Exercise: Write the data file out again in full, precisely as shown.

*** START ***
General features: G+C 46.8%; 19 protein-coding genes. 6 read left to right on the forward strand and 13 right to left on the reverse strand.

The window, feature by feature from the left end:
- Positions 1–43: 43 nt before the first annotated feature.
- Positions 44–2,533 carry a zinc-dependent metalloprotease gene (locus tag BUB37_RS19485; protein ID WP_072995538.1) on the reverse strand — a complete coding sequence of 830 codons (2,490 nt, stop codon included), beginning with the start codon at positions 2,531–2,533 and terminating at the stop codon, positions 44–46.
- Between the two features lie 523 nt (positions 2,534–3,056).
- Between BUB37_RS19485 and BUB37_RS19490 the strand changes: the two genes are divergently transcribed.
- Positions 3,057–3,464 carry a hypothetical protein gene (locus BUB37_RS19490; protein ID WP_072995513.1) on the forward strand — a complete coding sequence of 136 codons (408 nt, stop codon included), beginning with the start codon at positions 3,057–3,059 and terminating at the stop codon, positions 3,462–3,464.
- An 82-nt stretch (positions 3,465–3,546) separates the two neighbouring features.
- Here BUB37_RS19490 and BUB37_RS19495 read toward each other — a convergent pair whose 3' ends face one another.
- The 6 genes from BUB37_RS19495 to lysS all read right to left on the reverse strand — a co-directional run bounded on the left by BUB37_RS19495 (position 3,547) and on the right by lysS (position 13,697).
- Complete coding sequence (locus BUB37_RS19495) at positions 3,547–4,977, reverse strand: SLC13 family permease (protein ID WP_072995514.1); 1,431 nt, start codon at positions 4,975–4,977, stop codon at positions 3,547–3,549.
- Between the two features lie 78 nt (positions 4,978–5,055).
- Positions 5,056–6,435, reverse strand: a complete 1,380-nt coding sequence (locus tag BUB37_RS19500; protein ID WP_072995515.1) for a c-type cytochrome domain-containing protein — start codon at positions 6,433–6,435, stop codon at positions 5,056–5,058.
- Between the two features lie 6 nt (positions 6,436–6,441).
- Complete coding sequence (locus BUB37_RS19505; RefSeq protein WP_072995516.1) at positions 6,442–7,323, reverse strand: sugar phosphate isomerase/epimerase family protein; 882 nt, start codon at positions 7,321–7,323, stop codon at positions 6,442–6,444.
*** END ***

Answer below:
General features: G+C 46.8%; 19 protein-coding genes. 6 read left to right on the forward strand and 13 right to left on the reverse strand.

The window, feature by feature from the left end:
- Positions 1–43: 43 nt before the first annotated feature.
- Positions 44–2,533 carry a zinc-dependent metalloprotease gene (locus tag BUB37_RS19485; protein ID WP_072995538.1) on the reverse strand — a complete coding sequence of 830 codons (2,490 nt, stop codon included), beginning with the start codon at positions 2,531–2,533 and terminating at the stop codon, positions 44–46.
- Between the two features lie 523 nt (positions 2,534–3,056).
- Between BUB37_RS19485 and BUB37_RS19490 the strand changes: the two genes are divergently transcribed.
- Positions 3,057–3,464 carry a hypothetical protein gene (locus BUB37_RS19490; protein ID WP_072995513.1) on the forward strand — a complete coding sequence of 136 codons (408 nt, stop codon included), beginning with the start codon at positions 3,057–3,059 and terminating at the stop codon, positions 3,462–3,464.
- An 82-nt stretch (positions 3,465–3,546) separates the two neighbouring features.
- Here BUB37_RS19490 and BUB37_RS19495 read toward each other — a convergent pair whose 3' ends face one another.
- The 6 genes from BUB37_RS19495 to lysS all read right to left on the reverse strand — a co-directional run bounded on the left by BUB37_RS19495 (position 3,547) and on the right by lysS (position 13,697).
- Complete coding sequence (locus BUB37_RS19495) at positions 3,547–4,977, reverse strand: SLC13 family permease (protein ID WP_072995514.1); 1,431 nt, start codon at positions 4,975–4,977, stop codon at positions 3,547–3,549.
- Between the two features lie 78 nt (positions 4,978–5,055).
- Positions 5,056–6,435, reverse strand: a complete 1,380-nt coding sequence (locus tag BUB37_RS19500; protein ID WP_072995515.1) for a c-type cytochrome domain-containing protein — start codon at positions 6,433–6,435, stop codon at positions 5,056–5,058.
- Between the two features lie 6 nt (positions 6,436–6,441).
- Complete coding sequence (locus BUB37_RS19505; RefSeq protein WP_072995516.1) at positions 6,442–7,323, reverse strand: sugar phosphate isomerase/epimerase family protein; 882 nt, start codon at positions 7,321–7,323, stop codon at positions 6,442–6,444.